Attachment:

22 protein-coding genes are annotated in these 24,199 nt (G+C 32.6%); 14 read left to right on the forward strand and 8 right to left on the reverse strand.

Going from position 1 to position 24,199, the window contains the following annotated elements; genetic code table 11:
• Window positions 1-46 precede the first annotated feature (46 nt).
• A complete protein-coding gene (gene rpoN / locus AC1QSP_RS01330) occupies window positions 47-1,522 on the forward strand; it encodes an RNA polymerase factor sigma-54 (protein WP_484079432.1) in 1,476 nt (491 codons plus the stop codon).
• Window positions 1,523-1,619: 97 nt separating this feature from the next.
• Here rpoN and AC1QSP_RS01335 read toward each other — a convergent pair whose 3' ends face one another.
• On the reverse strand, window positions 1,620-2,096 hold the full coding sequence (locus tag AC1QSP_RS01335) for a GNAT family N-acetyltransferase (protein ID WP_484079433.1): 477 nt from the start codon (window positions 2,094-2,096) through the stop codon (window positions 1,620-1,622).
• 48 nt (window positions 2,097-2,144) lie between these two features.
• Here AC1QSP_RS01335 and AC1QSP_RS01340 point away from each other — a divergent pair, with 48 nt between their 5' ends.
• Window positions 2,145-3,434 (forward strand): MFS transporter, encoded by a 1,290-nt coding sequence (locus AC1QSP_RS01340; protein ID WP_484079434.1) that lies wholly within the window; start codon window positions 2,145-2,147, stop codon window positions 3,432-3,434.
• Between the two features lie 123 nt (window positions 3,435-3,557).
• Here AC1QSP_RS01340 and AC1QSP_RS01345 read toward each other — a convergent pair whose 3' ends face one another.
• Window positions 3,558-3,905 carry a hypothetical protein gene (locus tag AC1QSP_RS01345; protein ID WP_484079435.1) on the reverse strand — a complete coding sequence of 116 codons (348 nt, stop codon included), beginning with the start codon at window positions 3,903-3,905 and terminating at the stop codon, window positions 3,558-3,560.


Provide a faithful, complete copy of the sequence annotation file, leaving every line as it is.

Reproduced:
22 protein-coding genes are annotated in these 24,199 nt (G+C 32.6%); 14 read left to right on the forward strand and 8 right to left on the reverse strand.

Going from position 1 to position 24,199, the window contains the following annotated elements; genetic code table 11:
• Window positions 1-46 precede the first annotated feature (46 nt).
• A complete protein-coding gene (gene rpoN / locus AC1QSP_RS01330) occupies window positions 47-1,522 on the forward strand; it encodes an RNA polymerase factor sigma-54 (protein WP_484079432.1) in 1,476 nt (491 codons plus the stop codon).
• Window positions 1,523-1,619: 97 nt separating this feature from the next.
• Here rpoN and AC1QSP_RS01335 read toward each other — a convergent pair whose 3' ends face one another.
• On the reverse strand, window positions 1,620-2,096 hold the full coding sequence (locus tag AC1QSP_RS01335) for a GNAT family N-acetyltransferase (protein ID WP_484079433.1): 477 nt from the start codon (window positions 2,094-2,096) through the stop codon (window positions 1,620-1,622).
• 48 nt (window positions 2,097-2,144) lie between these two features.
• Here AC1QSP_RS01335 and AC1QSP_RS01340 point away from each other — a divergent pair, with 48 nt between their 5' ends.
• Window positions 2,145-3,434 (forward strand): MFS transporter, encoded by a 1,290-nt coding sequence (locus AC1QSP_RS01340; protein ID WP_484079434.1) that lies wholly within the window; start codon window positions 2,145-2,147, stop codon window positions 3,432-3,434.
• Between the two features lie 123 nt (window positions 3,435-3,557).
• Here AC1QSP_RS01340 and AC1QSP_RS01345 read toward each other — a convergent pair whose 3' ends face one another.
• Window positions 3,558-3,905 carry a hypothetical protein gene (locus tag AC1QSP_RS01345; protein ID WP_484079435.1) on the reverse strand — a complete coding sequence of 116 codons (348 nt, stop codon included), beginning with the start codon at window positions 3,903-3,905 and terminating at the stop codon, window positions 3,558-3,560.